Polygamy in child marriage linked to violence against women

By Zacharia Alfred and Martha Kibona

“I think I am not the only one in Tanzania, the only woman in society that has been beaten, coerced into sex or abused physically and sexually offended by someone they know, including husbands or any male  family member,” says one pregnant woman from Vingunguti in Dar es Salaam.

She is the first wife of three, and her name is Clara Mussa. She is from Tanga, and she was a student before she was forced to marry Mr. Abraham Azizi from Dar es Salaam. Her dream of studies ended there and no one cared. During her first pregnancy, Abraham married another woman. She was devastated but she endured because it was a religious duty. She is currently pregnant again, and this time her husband has a third wife.

“This hurts me so much, but because I am a woman, I cannot do anything. I hate my wife mates, my husband, my parents, even my religion and my government for not supporting me,” she said.

There are many serious incidents of violence against women in Tanzania. The Tanzania Legal and Human Rights Centre 2012 report details the case of a young girl who was forced to marry at 16 years old. Her husband brutally beat her and slashed her with a machete on her head and hands. She now has a permanent disability in one of her hands. This occurred in Ruhu village found in the Rorya district of Mara region.

Omarry Juma, a resident of Vingunguti, said that it is acceptable religiously for a man to marry even four wives, but this doesn’t mean he can mistreat them, and if he does he should be punished by law.

Marry Yonakia, a resident of Bugunruni, claims “it is not fair for a man to have more than one wife while they don’t allow women to do so. Every human being acquires one heart and soul so they have to love only once in a lifetime.”

WAMATA, and NGO that focuses on women rights and development said that all woman should join their hands so as to fight against discrimination of gender. They warn men to stop mistreating women, as it is against the law and the constitution of Tanzania.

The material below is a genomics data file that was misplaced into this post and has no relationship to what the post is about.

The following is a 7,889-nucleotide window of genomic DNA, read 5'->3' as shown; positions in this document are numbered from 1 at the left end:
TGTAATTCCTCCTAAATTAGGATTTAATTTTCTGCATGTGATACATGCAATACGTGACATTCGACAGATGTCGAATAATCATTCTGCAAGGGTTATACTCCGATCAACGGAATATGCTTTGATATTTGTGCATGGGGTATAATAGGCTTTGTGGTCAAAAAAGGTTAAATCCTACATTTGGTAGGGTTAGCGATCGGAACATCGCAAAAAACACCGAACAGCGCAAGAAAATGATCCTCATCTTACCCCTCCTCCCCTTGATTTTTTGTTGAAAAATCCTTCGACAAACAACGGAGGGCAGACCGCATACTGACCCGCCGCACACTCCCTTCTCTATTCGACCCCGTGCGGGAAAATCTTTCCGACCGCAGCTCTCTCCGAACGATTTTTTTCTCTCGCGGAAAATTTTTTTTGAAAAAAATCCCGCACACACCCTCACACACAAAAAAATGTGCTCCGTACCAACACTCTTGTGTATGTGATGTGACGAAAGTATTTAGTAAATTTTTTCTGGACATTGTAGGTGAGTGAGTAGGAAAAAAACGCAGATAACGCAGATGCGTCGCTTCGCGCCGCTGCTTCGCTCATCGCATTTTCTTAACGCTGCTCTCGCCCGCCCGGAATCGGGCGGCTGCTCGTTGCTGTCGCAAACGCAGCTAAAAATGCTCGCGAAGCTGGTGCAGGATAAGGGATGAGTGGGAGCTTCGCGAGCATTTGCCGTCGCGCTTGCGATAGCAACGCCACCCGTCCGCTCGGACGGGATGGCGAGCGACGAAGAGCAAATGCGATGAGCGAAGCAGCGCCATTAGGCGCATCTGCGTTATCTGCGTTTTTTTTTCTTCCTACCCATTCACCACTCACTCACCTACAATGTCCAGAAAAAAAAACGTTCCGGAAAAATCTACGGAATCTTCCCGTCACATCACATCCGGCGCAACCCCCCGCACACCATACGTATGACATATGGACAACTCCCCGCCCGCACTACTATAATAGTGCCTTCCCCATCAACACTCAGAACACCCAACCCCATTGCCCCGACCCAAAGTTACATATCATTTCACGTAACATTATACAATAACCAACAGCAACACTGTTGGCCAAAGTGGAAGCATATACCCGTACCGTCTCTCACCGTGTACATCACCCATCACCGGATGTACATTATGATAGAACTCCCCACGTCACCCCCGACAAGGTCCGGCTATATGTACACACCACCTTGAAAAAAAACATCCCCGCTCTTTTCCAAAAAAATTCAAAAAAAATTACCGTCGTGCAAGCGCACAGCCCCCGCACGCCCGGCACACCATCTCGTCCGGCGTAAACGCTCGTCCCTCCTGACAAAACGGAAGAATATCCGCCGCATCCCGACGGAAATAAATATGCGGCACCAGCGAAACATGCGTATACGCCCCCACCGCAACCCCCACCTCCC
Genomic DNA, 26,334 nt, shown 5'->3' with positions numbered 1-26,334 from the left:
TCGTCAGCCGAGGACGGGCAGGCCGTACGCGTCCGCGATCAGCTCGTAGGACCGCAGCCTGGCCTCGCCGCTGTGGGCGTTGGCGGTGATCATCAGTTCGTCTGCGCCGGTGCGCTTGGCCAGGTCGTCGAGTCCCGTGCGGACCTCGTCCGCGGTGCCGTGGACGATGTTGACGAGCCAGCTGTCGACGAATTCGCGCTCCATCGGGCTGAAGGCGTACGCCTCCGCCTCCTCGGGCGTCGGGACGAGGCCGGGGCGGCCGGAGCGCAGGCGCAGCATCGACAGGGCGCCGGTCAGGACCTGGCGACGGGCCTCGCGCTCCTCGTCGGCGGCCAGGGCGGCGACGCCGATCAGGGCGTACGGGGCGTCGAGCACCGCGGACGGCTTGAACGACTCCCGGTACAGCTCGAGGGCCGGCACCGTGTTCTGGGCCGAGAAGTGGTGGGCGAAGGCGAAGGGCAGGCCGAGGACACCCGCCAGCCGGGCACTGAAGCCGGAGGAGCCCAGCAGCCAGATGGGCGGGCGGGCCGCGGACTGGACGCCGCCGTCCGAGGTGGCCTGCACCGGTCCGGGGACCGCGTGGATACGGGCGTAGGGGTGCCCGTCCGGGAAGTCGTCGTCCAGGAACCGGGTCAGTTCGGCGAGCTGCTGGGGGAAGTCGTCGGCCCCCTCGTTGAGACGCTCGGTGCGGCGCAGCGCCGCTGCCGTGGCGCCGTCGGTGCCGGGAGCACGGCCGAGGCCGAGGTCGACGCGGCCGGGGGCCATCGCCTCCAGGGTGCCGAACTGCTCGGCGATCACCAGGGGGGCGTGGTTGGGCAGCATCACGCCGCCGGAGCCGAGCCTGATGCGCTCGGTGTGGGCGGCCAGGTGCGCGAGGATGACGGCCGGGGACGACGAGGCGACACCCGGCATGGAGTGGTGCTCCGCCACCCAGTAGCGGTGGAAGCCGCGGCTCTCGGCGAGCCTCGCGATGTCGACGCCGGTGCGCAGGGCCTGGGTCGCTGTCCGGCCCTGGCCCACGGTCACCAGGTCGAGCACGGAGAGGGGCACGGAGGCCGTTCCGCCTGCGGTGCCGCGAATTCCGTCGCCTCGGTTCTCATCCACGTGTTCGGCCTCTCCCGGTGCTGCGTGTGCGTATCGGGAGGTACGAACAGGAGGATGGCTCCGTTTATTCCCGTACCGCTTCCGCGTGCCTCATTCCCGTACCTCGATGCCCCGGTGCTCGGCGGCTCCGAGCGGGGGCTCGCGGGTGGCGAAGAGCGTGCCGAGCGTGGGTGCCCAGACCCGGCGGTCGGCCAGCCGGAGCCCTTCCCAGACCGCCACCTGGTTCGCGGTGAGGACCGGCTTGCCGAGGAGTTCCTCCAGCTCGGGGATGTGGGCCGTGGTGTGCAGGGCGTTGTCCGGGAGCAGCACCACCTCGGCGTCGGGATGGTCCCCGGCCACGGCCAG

Women seem tired with this situation but they need support from people to stop these incidences. WAMATA looks to support this goal nationally and internationally, to reach an end to gender based violence.

Zacharia is currently pursuing his Bachelor of Arts in Mass Communication at St. Augustine University of Tanzania. His hope for the future is to become a journalist who focuses on human rights reporting for students, especially girls. Zacharia also aspires to be a novelist.

Martha is passionate about children’s rights, and the right to education. In the future, she hopes to help children access and succeed in their educational goals.


One comment

  1. norfolkfiona · · Reply

    Reblogged this on polygamy 911 and commented:
    Where polygamy is only for one sex, a privilege for men, monopoly on power will lead to abuse. This is why division of power was invented and led to human rights. In islam and islamic polygyny, there is no such thing as human rights.

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